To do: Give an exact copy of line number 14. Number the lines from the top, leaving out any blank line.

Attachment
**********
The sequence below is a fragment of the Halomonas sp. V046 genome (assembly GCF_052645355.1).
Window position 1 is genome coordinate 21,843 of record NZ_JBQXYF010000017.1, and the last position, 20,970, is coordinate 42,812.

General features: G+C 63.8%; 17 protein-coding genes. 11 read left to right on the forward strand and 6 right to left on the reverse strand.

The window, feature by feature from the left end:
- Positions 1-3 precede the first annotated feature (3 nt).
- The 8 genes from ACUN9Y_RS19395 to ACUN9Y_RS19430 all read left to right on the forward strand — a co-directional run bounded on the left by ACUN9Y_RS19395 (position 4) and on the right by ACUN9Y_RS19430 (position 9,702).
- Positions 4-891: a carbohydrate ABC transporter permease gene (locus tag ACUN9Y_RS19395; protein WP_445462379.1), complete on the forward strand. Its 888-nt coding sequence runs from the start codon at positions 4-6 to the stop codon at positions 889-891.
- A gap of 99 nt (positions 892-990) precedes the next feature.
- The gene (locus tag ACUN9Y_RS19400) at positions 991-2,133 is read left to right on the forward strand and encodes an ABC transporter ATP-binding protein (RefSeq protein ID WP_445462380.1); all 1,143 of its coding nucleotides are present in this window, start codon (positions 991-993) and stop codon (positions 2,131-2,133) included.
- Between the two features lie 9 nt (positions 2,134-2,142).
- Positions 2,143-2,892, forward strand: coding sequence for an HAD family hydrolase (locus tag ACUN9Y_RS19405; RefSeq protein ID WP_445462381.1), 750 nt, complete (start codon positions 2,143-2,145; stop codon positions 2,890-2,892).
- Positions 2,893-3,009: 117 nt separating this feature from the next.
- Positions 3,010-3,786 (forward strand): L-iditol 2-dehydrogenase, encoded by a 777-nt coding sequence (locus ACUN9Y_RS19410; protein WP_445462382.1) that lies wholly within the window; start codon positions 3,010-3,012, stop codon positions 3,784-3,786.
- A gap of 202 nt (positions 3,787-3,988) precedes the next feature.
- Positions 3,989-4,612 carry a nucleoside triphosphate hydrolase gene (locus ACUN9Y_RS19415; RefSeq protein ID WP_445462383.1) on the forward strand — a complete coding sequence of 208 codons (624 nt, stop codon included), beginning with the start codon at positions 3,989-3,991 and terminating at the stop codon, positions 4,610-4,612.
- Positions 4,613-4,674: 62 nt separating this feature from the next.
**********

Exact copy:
- A gap of 202 nt (positions 3,787-3,988) precedes the next feature.